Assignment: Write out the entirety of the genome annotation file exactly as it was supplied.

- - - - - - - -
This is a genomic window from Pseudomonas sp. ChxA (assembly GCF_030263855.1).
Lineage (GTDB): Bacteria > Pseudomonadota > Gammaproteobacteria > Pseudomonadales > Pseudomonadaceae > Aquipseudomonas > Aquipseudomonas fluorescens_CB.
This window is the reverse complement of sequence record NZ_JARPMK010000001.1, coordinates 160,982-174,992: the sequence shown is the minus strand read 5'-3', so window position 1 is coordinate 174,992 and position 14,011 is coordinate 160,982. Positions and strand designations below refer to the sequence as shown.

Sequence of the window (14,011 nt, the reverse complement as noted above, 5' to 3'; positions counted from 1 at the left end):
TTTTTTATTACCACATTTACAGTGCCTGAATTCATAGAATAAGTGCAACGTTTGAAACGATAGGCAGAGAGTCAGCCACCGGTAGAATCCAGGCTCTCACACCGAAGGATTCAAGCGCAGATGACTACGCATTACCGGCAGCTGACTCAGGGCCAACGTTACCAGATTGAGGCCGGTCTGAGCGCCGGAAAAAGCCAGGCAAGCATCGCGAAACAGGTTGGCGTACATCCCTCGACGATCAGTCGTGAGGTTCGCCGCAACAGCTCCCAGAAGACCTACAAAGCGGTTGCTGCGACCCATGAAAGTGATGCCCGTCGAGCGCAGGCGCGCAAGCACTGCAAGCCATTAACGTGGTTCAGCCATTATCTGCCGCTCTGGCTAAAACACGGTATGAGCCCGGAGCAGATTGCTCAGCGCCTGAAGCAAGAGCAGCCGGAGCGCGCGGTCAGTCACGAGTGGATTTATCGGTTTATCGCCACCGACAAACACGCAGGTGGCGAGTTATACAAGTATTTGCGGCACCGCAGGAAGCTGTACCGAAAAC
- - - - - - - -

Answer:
This is a genomic window from Pseudomonas sp. ChxA (assembly GCF_030263855.1).
Lineage (GTDB): Bacteria > Pseudomonadota > Gammaproteobacteria > Pseudomonadales > Pseudomonadaceae > Aquipseudomonas > Aquipseudomonas fluorescens_CB.
This window is the reverse complement of sequence record NZ_JARPMK010000001.1, coordinates 160,982-174,992: the sequence shown is the minus strand read 5'-3', so window position 1 is coordinate 174,992 and position 14,011 is coordinate 160,982. Positions and strand designations below refer to the sequence as shown.

Sequence of the window (14,011 nt, the reverse complement as noted above, 5' to 3'; positions counted from 1 at the left end):
TTTTTTATTACCACATTTACAGTGCCTGAATTCATAGAATAAGTGCAACGTTTGAAACGATAGGCAGAGAGTCAGCCACCGGTAGAATCCAGGCTCTCACACCGAAGGATTCAAGCGCAGATGACTACGCATTACCGGCAGCTGACTCAGGGCCAACGTTACCAGATTGAGGCCGGTCTGAGCGCCGGAAAAAGCCAGGCAAGCATCGCGAAACAGGTTGGCGTACATCCCTCGACGATCAGTCGTGAGGTTCGCCGCAACAGCTCCCAGAAGACCTACAAAGCGGTTGCTGCGACCCATGAAAGTGATGCCCGTCGAGCGCAGGCGCGCAAGCACTGCAAGCCATTAACGTGGTTCAGCCATTATCTGCCGCTCTGGCTAAAACACGGTATGAGCCCGGAGCAGATTGCTCAGCGCCTGAAGCAAGAGCAGCCGGAGCGCGCGGTCAGTCACGAGTGGATTTATCGGTTTATCGCCACCGACAAACACGCAGGTGGCGAGTTATACAAGTATTTGCGGCACCGCAGGAAGCTGTACCGAAAAC